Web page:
Kansas refugee programs struggle as funding, resettlements dwindle

Samuel Dermas Habtemariam, a refugee from Eritrea, is a doctoral student at the University of Kansas. Resettlement agencies that help individuals like Habtermariam are strained by major cuts to the number of refugees being admitted to the United States and the COVID-19 pandemic. (Submitted to Kansas Reflector)
Samuel Dermas Habtemariam, a refugee from Eritrea, is a doctoral student at the University of Kansas. Resettlement agencies that help individuals like Habtemariam are strained by major cuts to the number of refugees being admitted to the United States and the COVID-19 pandemic. (Submitted to Kansas Reflector)

Samuel Dermas Habtemariam came to Wichita as a refugee of the East African country Eritrea with a PhD in teaching English in a foreign language, but even with such relevant education, he needed help navigating unfamiliar terrain.

Habtemariam, a doctoral student at the University of Kansas, came to the United States after spending 10 years in Ethiopia, where he sought asylum from the totalitarian government of Eritrea. Saint Francis Migration Ministries helped him make the transition.

“Someone from Saint Francis was there to greet me when I got off the plane,” Habtemariam said. “They helped me get connected to the University of Kansas to earn my second PhD. These services were critical to my immersion here.”

Yeni Telles, director of International Ministries USA for Saint Francis Ministries, speaks about her immigration story at World Refugee Day in June. (Submitted to Kansas Reflector)
Yeni Telles, director of International Ministries USA for Saint Francis Ministries, speaks about her immigration story at World Refugee Day in June. (Submitted to Kansas Reflector)

Resettlement programs across the country, however, are feeling pressure as they provide these essential services. Major cuts to the number of refugees admitted to the United States reduced funding to the agencies, and COVID-19 further limited the migration of refugees.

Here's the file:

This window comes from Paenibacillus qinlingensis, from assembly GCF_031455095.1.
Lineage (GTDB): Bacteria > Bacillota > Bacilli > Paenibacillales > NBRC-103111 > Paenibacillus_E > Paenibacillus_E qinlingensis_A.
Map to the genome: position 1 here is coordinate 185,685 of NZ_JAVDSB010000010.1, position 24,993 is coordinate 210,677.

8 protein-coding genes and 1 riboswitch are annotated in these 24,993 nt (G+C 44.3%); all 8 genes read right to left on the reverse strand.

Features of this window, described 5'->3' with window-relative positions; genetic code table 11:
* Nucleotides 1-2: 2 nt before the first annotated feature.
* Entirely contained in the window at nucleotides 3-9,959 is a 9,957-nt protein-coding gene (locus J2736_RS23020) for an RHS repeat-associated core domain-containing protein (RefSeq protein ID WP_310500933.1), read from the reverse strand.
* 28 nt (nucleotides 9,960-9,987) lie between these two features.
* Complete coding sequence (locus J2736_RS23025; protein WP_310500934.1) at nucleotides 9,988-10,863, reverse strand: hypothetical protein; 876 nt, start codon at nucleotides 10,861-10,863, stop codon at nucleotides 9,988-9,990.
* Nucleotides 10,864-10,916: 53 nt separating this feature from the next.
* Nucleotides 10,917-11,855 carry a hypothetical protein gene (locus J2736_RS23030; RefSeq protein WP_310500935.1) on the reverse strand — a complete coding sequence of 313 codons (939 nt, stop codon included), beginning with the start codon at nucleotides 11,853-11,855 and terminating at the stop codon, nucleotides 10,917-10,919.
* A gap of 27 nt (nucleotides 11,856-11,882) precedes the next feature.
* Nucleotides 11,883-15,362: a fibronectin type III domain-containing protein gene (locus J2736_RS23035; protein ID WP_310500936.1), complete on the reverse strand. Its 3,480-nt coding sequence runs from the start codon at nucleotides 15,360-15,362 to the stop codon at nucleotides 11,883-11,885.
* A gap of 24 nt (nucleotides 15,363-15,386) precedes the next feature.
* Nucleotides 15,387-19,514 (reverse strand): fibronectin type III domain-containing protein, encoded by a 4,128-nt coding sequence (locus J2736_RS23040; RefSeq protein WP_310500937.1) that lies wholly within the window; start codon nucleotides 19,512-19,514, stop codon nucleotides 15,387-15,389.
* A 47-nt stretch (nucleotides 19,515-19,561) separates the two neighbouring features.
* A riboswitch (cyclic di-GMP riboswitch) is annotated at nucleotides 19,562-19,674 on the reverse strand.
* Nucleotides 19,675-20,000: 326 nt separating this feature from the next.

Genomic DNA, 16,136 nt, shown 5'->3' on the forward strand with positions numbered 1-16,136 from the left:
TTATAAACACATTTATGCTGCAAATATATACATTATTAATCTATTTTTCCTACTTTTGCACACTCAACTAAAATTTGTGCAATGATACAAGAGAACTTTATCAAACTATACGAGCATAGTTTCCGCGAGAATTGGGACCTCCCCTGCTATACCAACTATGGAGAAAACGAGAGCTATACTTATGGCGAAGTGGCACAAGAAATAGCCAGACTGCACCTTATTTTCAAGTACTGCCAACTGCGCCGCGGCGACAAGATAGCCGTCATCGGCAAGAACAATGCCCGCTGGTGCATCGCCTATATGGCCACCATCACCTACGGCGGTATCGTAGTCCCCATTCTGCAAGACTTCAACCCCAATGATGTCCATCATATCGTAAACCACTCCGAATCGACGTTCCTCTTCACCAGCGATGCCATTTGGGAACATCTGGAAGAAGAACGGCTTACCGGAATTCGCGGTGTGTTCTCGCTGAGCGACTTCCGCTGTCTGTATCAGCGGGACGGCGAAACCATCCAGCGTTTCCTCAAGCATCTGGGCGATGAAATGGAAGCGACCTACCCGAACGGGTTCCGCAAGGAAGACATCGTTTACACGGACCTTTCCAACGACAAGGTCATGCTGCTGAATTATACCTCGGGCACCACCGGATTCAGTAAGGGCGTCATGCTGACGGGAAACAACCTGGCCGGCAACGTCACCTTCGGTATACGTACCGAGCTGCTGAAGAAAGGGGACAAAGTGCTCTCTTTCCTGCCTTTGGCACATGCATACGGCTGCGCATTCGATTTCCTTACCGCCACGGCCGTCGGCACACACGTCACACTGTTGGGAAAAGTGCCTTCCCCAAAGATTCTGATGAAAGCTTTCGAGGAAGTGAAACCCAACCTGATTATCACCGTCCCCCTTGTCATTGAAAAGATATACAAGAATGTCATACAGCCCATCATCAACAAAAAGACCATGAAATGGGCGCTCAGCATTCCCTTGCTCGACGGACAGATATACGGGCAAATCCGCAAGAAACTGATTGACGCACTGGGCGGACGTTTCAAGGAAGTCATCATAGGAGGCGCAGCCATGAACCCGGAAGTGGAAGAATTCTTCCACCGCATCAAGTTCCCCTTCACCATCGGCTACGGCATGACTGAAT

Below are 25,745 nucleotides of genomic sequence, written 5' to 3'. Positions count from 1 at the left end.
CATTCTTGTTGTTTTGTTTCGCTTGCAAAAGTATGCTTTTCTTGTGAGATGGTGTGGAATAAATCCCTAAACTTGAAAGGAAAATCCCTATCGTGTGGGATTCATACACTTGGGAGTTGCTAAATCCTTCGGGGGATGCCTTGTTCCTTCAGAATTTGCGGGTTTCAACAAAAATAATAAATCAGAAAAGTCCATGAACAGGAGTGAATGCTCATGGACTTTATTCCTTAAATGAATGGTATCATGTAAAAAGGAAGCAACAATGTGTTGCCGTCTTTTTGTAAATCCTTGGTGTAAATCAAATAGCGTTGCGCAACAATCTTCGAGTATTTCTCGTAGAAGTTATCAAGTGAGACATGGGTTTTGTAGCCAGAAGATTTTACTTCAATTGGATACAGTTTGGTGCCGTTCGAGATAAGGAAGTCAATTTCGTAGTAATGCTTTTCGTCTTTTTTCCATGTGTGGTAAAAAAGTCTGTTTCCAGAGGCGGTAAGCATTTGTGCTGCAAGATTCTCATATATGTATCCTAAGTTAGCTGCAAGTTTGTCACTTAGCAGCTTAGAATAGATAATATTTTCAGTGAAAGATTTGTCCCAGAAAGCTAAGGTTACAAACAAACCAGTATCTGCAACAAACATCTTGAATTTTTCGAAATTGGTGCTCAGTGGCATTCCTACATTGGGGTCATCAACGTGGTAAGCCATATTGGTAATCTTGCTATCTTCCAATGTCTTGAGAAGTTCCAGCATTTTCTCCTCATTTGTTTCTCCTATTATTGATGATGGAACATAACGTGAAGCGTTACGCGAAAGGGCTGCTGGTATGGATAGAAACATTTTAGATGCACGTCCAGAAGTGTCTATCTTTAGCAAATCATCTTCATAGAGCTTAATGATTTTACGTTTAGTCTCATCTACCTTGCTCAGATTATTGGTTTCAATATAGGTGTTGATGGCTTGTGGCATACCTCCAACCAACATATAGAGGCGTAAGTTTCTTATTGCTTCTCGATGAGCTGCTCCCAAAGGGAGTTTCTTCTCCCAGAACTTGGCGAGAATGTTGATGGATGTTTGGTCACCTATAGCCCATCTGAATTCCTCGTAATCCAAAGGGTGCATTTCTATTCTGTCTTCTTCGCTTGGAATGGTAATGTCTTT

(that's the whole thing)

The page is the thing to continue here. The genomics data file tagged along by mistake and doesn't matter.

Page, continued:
Like Habtemariam, every refugee who enters the country goes through a resettlement agency. Refugees are expected to be self-sufficient within 90 days of arrival, and these agencies assist in easing what Habtemariam calls the “honeymoon period.”

Saint Francis Ministries is one of a small handful of organizations with a refugee resettlement program in Kansas.

“We manage all medical screening when the refugees first arrive, offer help with job applications, helping them overcome the language barrier,” said Yeni Telles, director of International Ministries USA, which oversees Saint Francis refugee programs in Kansas. “It could be something as small as them having a piece of mail that they don’t understand and we help make sure they understand it or aren’t scammed.”

In December 2019, however, Saint Francis suspended its resettlement program after President Donald Trump’s September 2019 recommendation to lower the limit on refugees admitted for the 2020 fiscal year to 18,000 — down from a previous record low of 30,000 in 2019. The cap was set at 85,000 during President Barack Obama’s final year in office.

“Unfortunately, this year we have not been able to resettle due to all these national changes,” Telles said. “There is a lot of uncertainty and concern about what will happen next. Will they reduce the program and the funding little by little?”